While at COP28, held in Dubai, United Arab Emirates, the International Chamber of Commerce (ICC) has released its Wave 2 framework.

This follows the successful implementation of the Wave 1 pilot, marking an important moment in the evolution of global trade towards sustainability.

Background: The journey from Wave 1 to Wave 2

The journey began with the launch of the Wave 1 framework at COP27, focusing on the textiles sector. 

This initial framework set out to establish a standardised method for assessing the sustainability of trade transactions. 

Over 30 leading trade banks and corporates engaged in the pilot, providing critical feedback that shaped the development of Wave 2

This feedback shows the necessity for a more inclusive framework that could address a broader range of sectors and provide a more nuanced assessment of sustainability.

John W.H. Denton AO, ICC Secretary-General, said, “Trade must transform itself into an engine for the implementation of the Paris Agreement and for sustainable development. It must also become a facilitator of sustainable practices across international, sectoral and enterprise levels.

“The growing interest in ESG provides a beacon of hope for change; yet this interest brings with it a greater demand for precision and clarity on what constitutes sustainable international trade and sustainable trade finance. We hope that the evolution of our Principles for Sustainable Trade will provide a platform to deliver on this imperative.”

Wave 2: Expanding scope and enhancing assessment

Wave 2 significantly broadens its scope, encompassing the energy, agriculture, automotive, and textiles sectors. 

This expansion is crucial, considering these sectors’ substantial impact on global emissions and their role in the transition to a sustainable economy. 

The framework now employs a holistic approach to sustainability, considering both environmental and socio-economic dimensions across four components of trade: ‘use of proceeds’, ‘seller’, ‘buyer’, and ‘distribution’.

four components of trade
The components of trade and dimensions of sustainability. Source: ICC Principles for Sustainable Trade: Wave 2.

A key innovation in Wave 2 is the introduction of a granular grading system. 

This system allows for a detailed assessment of sustainability levels in trade transactions, moving beyond a binary classification to a nuanced understanding of environmental and socio-economic impacts.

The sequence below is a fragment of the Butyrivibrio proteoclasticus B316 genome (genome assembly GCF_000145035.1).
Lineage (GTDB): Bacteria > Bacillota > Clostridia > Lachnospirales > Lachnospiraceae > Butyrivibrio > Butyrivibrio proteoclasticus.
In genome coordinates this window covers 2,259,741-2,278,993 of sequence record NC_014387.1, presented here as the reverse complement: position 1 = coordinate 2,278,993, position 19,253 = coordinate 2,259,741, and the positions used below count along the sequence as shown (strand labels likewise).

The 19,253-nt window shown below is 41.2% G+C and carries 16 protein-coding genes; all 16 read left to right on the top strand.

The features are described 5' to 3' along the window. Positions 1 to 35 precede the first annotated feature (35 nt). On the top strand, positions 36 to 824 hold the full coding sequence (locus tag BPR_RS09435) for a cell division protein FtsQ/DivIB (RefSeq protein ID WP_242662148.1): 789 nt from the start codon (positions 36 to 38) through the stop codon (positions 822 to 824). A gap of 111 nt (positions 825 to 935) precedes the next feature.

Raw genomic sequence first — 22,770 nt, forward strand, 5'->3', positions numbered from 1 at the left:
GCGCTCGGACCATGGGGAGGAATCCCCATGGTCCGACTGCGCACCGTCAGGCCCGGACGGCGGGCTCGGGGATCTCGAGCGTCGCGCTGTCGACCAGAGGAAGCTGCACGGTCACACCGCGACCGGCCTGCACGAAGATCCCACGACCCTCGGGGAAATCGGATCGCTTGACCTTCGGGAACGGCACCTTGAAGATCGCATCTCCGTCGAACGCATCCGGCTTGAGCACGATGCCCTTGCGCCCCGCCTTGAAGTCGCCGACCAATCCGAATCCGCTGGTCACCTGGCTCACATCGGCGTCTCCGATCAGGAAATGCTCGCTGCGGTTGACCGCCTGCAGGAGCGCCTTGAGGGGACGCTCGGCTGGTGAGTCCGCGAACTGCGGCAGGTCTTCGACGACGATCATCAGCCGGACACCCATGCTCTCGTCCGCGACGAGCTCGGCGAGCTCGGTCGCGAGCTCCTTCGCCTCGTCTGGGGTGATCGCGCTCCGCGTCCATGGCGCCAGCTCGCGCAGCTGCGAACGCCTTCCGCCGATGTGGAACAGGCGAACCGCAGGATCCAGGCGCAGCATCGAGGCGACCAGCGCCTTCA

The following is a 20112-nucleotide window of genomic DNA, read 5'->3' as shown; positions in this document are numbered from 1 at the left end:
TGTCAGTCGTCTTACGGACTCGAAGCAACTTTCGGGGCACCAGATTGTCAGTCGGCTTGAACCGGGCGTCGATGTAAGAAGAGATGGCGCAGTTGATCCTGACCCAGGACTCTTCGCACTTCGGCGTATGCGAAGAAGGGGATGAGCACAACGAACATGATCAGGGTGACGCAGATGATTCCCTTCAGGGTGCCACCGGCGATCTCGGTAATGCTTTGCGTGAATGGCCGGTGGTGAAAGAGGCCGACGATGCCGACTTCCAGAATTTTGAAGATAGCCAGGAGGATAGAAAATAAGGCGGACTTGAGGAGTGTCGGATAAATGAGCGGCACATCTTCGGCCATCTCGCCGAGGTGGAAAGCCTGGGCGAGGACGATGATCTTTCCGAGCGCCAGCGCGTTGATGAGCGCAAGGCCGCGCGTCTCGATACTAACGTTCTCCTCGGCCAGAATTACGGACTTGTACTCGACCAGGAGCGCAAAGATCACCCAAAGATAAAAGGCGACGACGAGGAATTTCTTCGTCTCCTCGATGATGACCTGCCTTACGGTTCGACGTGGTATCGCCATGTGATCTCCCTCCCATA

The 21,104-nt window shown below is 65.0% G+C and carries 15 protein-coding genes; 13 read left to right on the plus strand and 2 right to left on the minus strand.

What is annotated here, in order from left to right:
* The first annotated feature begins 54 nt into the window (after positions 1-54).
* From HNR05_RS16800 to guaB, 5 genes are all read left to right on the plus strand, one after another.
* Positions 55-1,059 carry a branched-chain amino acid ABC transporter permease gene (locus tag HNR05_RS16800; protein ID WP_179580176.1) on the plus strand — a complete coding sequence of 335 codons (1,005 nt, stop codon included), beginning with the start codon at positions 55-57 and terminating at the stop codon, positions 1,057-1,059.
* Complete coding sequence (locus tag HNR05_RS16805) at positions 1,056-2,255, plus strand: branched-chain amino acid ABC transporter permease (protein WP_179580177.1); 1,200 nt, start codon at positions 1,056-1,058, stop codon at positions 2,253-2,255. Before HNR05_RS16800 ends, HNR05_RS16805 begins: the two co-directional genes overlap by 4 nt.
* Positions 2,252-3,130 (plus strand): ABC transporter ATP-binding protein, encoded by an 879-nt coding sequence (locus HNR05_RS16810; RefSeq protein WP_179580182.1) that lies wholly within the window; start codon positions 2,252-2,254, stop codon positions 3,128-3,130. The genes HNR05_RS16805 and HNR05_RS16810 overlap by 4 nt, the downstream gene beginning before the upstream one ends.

Robustness and automation: Incorporating ESG scores

Another significant enhancement in Wave 2 is the incorporation of Environmental, Social, and Governance (ESG) scores into the assessment process.

This inclusion allows for a more objective and data-driven approach to evaluating sustainability.

By removing subjective judgment from the assessment process, the framework increases its robustness and potential for automation, making it more accessible and user-friendly for banks and corporates.

Example of grading use of proceeds, automotive sector:

Environmental grading criteria
Environmental grading criteria for use of proceeds in the automotives sector. Source: ICC Principles for Sustainable Trade: Wave 2.

Transportation and sustainability: A new focus

Recognising the significant carbon footprint associated with global shipping, Wave 2 introduces a standardised approach to assessing the sustainability of transportation methods in trade. 

This addition underscores the ICC’s commitment to considering every aspect of the trade process in promoting sustainability.

Implications for global trade

The implications of the Wave 2 framework for global trade are far-reaching. 

By providing a more comprehensive and standardised approach to assessing sustainability, the framework encourages the adoption of sustainable practices across various sectors. 

It sets a new benchmark for sustainability in trade, paving the way for a more environmentally and socio-economically responsible future in global commerce.

Raelene Martin, ICC Head of Sustainability, said, “We are enormously grateful to the banks and corporates that have engaged in the piloting of the Wave 1 framework over the past year. Thanks to the tremendous support of the industry and other key stakeholders, we have been able to significantly upgrade the sectoral coverage and precision of the Principles – setting us on a clear path to establishing a common standard for sustainability in global trade.”

Stormy seas ahead

Despite these advancements, challenges remain. 

Ensuring widespread adoption of the framework, particularly in regions where sustainability practices are still evolving, will be crucial. 

Additionally, as global sustainability standards continue to develop, the ICC will need to ensure that the framework remains relevant and adaptable to changing norms and regulations.

The release of the ICC’s Wave 2 framework represents a significant milestone in the journey towards sustainable global trade. 

As the world grapples with the urgent need for sustainable development, initiatives like the Wave 2 framework offer a blueprint for aligning global trade with environmental and socio-economic sustainability goals.